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Resource Center > Article
Seven Rules for Finding an Angel Investor to Fund Your Startup
8 Mar 12 Posted by: Kathleen C Lanza
in Start-Up
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If you’re an entrepreneur with a great idea but you’ve exhausted all your personal resources for startup funding―as well as your friends and family―it might be time to look for an angel investor. Angel investors are wealthy individuals who are willing to invest anywhere from a couple of hundred thousand dollars to as much as $5 million or more in an early-stage business opportunity or startup. They’re a viable option for many, but only under the right circumstances.

When it comes to knowing whether or not angel investing is a possibility and where to find one, the most important rules of the game are fairly straight forward.  Here they are:

Rule #1: Don’t kid yourself. If you believe your new business concept or product is the stuff truly successful companies are made of then you have to not only convey that passion, you’ve got to be able to sell it. And selling it means your facts, figures and projections have to be air tight. Angel investors are in the business of making money, pure and simple. If what you’re selling and how well you’re selling it don’t add up to profits, you’re going to have a very hard time finding yourself an angel.

Rule #2: Angel funding is generous yet finite. Angel investors don’t routinely deal in numbers over $1 million, although it has been known to happen on occasion. In fact, angel investments range from as little as a few thousand dollars to a few million, with the average being around the $300,000-plus mark. So before you make a pitch to find an angel, you better be sure you can get your business off the ground and/or where it needs to be for the kind of money you’re talking about.

Rule #3: Relinquishing some control is part of the deal. Although any equity investor will want you to maintain your majority interest in your own company so that you will stay motivated to succeed, they’ll also expect an ownership piece in return. Angel investors in particular usually set the bar at anywhere from 10% to 35% or even more in some cases.  But hey, even if you keep what might seem like "only 75%" of your own company it sure beats the alternative, which might be nothing without a backer, right?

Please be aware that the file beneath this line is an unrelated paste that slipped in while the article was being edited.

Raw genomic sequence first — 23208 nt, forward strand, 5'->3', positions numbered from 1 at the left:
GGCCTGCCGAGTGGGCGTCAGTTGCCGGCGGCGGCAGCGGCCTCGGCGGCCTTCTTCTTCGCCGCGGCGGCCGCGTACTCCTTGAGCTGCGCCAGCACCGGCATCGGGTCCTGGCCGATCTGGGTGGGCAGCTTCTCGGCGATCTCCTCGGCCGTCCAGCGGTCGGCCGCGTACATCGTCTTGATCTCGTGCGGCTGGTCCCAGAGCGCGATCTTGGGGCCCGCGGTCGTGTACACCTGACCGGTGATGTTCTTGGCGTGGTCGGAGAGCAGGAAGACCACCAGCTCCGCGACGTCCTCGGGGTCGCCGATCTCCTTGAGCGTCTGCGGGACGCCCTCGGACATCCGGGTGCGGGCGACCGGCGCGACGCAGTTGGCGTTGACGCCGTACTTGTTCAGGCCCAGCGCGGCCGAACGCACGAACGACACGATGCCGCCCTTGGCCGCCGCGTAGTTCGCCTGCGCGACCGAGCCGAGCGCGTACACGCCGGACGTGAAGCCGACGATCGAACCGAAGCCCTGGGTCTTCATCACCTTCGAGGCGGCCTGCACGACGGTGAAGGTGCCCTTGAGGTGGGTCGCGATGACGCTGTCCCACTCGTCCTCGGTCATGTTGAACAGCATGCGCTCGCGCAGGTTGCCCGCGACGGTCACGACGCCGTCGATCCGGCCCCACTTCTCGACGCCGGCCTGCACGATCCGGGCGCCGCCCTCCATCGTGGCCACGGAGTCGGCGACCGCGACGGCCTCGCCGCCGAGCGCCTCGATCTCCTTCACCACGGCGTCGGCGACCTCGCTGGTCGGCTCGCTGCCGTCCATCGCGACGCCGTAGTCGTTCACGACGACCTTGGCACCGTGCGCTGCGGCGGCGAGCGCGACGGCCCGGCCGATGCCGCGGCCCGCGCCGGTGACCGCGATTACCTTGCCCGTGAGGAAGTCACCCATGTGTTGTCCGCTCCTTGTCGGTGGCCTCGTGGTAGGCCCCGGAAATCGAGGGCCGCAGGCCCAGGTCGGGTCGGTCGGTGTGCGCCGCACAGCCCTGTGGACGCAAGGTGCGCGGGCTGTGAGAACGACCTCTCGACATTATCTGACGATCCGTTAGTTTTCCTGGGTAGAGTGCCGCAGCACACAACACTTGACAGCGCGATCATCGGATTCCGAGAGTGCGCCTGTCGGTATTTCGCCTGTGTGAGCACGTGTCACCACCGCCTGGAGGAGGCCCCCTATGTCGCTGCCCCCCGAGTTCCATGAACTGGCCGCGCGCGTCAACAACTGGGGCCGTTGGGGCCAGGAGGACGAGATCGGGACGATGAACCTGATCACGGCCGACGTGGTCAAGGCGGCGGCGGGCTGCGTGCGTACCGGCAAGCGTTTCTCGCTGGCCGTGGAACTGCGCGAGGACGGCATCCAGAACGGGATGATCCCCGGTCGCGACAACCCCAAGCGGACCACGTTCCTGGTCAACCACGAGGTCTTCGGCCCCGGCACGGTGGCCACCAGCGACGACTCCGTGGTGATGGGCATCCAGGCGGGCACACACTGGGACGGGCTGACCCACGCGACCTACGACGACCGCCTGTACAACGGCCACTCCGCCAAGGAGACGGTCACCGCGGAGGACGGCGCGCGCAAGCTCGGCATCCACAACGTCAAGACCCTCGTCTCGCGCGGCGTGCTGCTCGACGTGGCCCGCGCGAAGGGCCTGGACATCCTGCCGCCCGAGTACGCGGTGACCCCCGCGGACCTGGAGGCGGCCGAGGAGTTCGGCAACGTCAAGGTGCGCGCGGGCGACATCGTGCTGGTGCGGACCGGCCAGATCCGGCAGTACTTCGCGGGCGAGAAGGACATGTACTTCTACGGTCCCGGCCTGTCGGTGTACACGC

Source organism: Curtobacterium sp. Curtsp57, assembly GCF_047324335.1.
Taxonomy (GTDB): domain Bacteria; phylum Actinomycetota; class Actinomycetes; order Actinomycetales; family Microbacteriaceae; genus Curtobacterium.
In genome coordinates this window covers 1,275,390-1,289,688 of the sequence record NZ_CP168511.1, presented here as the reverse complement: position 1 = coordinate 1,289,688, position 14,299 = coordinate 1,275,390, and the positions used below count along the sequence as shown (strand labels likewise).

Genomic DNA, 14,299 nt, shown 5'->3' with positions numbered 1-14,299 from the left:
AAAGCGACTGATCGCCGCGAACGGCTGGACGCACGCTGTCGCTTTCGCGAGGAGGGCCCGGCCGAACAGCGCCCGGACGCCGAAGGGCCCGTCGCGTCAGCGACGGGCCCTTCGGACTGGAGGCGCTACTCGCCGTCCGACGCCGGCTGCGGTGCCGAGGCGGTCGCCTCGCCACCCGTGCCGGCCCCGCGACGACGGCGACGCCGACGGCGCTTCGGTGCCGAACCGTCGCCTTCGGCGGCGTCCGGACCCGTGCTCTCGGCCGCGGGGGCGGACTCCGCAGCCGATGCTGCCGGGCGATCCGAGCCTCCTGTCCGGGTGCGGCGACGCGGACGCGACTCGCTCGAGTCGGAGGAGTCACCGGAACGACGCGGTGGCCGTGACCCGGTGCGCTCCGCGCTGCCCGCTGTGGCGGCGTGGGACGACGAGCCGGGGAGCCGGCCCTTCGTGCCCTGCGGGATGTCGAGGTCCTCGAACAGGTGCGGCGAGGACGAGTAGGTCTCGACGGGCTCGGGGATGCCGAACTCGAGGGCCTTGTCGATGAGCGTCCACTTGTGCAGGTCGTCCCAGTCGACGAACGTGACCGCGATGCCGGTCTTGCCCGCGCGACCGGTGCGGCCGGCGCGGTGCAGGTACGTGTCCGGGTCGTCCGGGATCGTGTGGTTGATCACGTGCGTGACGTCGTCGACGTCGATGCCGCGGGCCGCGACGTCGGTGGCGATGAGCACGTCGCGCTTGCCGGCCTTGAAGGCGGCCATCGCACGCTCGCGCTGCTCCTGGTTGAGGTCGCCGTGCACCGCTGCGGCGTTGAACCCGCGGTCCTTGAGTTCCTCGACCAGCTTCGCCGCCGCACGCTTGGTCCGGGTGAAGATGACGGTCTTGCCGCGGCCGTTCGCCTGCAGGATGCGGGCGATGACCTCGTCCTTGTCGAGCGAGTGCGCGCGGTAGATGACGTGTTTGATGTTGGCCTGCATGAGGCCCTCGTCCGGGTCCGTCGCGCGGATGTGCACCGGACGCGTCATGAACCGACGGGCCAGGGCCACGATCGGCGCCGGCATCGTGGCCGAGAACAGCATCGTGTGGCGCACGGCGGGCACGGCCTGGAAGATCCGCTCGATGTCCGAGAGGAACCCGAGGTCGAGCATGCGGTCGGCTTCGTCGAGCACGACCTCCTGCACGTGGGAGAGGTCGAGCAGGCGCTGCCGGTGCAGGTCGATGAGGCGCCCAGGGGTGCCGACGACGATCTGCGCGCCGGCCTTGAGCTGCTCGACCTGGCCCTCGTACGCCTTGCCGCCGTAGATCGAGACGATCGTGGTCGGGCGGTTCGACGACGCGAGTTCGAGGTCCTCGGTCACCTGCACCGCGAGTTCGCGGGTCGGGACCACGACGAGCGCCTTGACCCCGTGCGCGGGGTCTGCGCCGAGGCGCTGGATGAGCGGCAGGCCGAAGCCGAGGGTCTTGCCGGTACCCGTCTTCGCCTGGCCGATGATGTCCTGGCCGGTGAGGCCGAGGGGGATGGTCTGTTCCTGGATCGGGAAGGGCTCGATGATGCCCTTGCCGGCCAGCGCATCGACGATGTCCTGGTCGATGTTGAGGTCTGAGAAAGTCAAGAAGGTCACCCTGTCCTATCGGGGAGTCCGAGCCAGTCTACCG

Rule #4: Angels put their interests where there is interest. You have to be very careful that any angel investor you approach with your idea actually has an interest in your particular industry. Some of them only want to invest in biotech, some in manufacturing and the list goes on. If you don’t do your homework to make sure a particular investor is open to what you’re selling, you’re wasting your time and theirs.

Rule #5: Polish is paramount. If you want an angel investor to give you their hard-earned money, you’ve got to work for it. Expect extreme scrutiny. You must have a business plan that is not only well-written and well-conceived, but concise and very specific. Bottom line, you’ve got to have your act together on every level like you never may have before.

Rule #6: Angels are everywhere. According to the Center for Venture Research at the University of New Hampshire, angel investing made a “significant comeback and (saw) stabilization in 2011.” In fact, the number of angel investors nationwide is now estimated to be well into the thousands, and they can be found hiding in plain sight virtually anywhere. Universities, business incubators, angel investor groups, chambers of commerce, small business development centers, banks, even your accountant, your attorney or the editor of your local business publication…all of these avenues are available to you in identifying a potential angel investor.

Rule #7: An angel’s halo should be about more than just money. Angels are also mentors. They are much more often than not experienced and successful business people in their own right. They won’t just expect to own part of your company in return for their investment, they’ll also want to have a say. That’s why it is imperative that you choose an investor that is a good fit for you and your management style, someone who matches your interests and that you can and are willing to learn from.

According to a recent news release from Growthink, a leading provider of entrepreneurial consulting services, 2012 will be a good year to raise money from angel investors. Even though the following organizations don't do any angel investing themselves per se, they are great resources to get you started in and to help you facilitate your search:

Inc. Magazine’s “How to Find an Angel Investor” Guide

The Angel Capital Association

Go4Funding.com

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